Usually one word isn't a fair assessment of two-plus hours of continuous basketball action, but tonight fit snugly into that one word. Never leading in the game, the Bucks struggled all night to get into a rhythm on either end of the court, eventually falling to the Bulls 105-84, dropping Milwaukee's preseason record to 0-5. Derrick Rose continued his torrid preseason play with 24 points (6/10 fg, 10/11 ft, 2/5 threes) in just 27 minutes for the 6-0 Bulls, and he had plenty of help as six Bulls notched double figures and generally dominated from the opening tip. It didn't help that Milwaukee's inactive list included O.J. Mayo (personal reasons) in addition to the now-familiar names of Ersan Ilyasova (ankle), Ekpe Udoh (knee), and Carlos Delfino (foot), but it's unlikely any of them would have made a difference, and Chicago had their own slew of absences including starters Jimmy Butler and Joakim Noah.
The Bucks have two more chances to notch their first preseason win before the regular season starts on the 30th: Wednesday against the Knicks in Green Bay and Saturday against the Raptors in the annual MACC Fund game at the BMO Harris Bradley Center.
Two areas of supreme ugly, statistically speaking:
The Bucks, generally a pretty decent rebounding team, were bullied on the glass tonight, getting out-rebounded by the Bulls 52-31 (12-4 on the offensive glass). It got so bad at one point that I'm pretty sure I saw Carlos Boozer grab John Henson by the ankles and shake him in hopes that loose lunch money change would fall out. The Bucks went small with Khris Middleton starting at power forward, but the mismatches perhaps predictably all seemed to go Chicago's favor in the early going.
The Bucks shot 32-49 from the free throw line. 49 attempts is a staggering amount, so kudos in that regard. However, 65 percent from the stripe simply isn't going to cut it.
The weird Caron Butler showed up tonight, again. He never really put his stamp on the game at all, knocking down only one shot in 22 minutes of burn. Butler is probably saving himself for the regular season where his role will be more enhanced. We hope so, at least.
Larry Sanders had his best offensive performance of the night, putting up 12 points on 4-6 shooting. He also stayed out of foul trouble, but still appears to be a little more jumpy than he was last season when he was emerging as one of the league's best defenders. It's probably just a matter of Sanders trying too hard to live up to his new label, to be honest, but it's something to keep an eye on as the season gets going.
John Henson filled up the stat sheet again, compiling 11 points, 8 rebounds, and 2 blocks. If he can get that swooping lefty hook to get going and find a way to add a halfway decent jumper from the baseline or elbow, he's going to be tough to keep off of the court.
Gary Neal and Zaza Pachulia returned to the lineup (Zaza for the first time this preseason), and put together respectable performances. Neal shot 50 percent from the field and knocked down 3-4 threes in 29 (injury-free!) minutes. He did turn the ball over five times, but Neal was brought in to the Bucks to knock down shots. A solid day at the office for him. Pachulia looked less rusty than imagined in his limited debut, picking up eight points in 17 minutes. He even showed a nice little face-up jumper early in the game (See, John Henson? It is possible!)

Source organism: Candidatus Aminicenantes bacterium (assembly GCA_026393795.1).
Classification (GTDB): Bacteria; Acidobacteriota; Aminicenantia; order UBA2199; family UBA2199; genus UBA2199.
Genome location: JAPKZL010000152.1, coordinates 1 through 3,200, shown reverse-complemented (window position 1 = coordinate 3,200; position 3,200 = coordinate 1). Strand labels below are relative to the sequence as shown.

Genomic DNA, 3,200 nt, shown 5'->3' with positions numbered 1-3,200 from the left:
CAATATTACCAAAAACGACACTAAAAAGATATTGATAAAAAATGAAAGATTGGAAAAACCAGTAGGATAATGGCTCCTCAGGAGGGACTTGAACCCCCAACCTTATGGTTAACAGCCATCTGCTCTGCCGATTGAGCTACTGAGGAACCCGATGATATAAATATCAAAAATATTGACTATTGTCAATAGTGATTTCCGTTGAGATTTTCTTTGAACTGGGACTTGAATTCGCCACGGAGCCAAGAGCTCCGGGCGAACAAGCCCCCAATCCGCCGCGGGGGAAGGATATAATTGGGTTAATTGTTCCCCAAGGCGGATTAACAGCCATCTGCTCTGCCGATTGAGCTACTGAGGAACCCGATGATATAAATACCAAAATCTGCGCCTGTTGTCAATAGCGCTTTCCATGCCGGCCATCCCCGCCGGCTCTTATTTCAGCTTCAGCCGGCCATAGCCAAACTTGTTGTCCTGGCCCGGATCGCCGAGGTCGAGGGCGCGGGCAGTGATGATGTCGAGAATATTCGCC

I may be one of the few people who think that Brandon Knight (putting aside some ugly shooting lines in the first couple games) has been pretty decent this presason. That isn't to say he's locked in as the point
god guard of the future or that he's well on his way to becoming completely reliable, but he's done a lot of good things in his limited time as the Bucks' main orchestrator.
Knight was effectively aggressive on offense tonight, particularly in getting out in transition and not being afraid to finish his attack though contact. He still needs to work on getting the other guys the ball where they need it to be effective, but Knight was able to get to most of his spots throughout the game. Defensively, his performance was a little harder to gauge because Derrick Rose is an unstoppable buzzsaw of divine basketball intervention. I don't want to put the cart before the horse here, but that Rose guy may be a decent player someday if he keeps that kind of play up.
As part of Larry Drew's promised small ball lineup, Khris Middleton started at power forward and was emblematic of the Bucks' inability to match the Bulls' size up front as Milwaukee's starters were unable to match Chicago's on either end early. Though he hit just 2/9 from the field, Middleton did convert all five of his free throws and added five boards and two dimes.
Last (but not decidedly not least), Giannis Antetokounmpo put together another modest line with his usual flashes of potential. His shot selection left something to be desired (1/5 fg), but he continues to get to the line more than anyone else on the roster (4/6 ft) and continues to play under more control than in his first two games--an open floor charge was his only turnover of the evening. Defensively he used his length to good effect (two blocks, two steals and six rebounds) while matching up plenty with the wily Mike Dunleavy and promising rookie Tony Snell, though he's still learning the finer points of battling through screens (among other things). Plenty of Giannis rebounding and looking to push the ball in the open court, and ample opportunity to do it with nearly 27 minutes of burn.
More from Brew Hoop:
- Bucks vs. Bulls Preview | Bucks get reacquainted with Derrick Rose
- NBA preview: Building the Milwaukee Bucks Offense
- Building the Bucks offense, pt. 4: Gary Neal, Luke Ridnour and pick-and-roll plays
- Bucks exercise team options for Brandon Knight and John Henson
- Video | Bucks release 'Drake Hands' video, win internet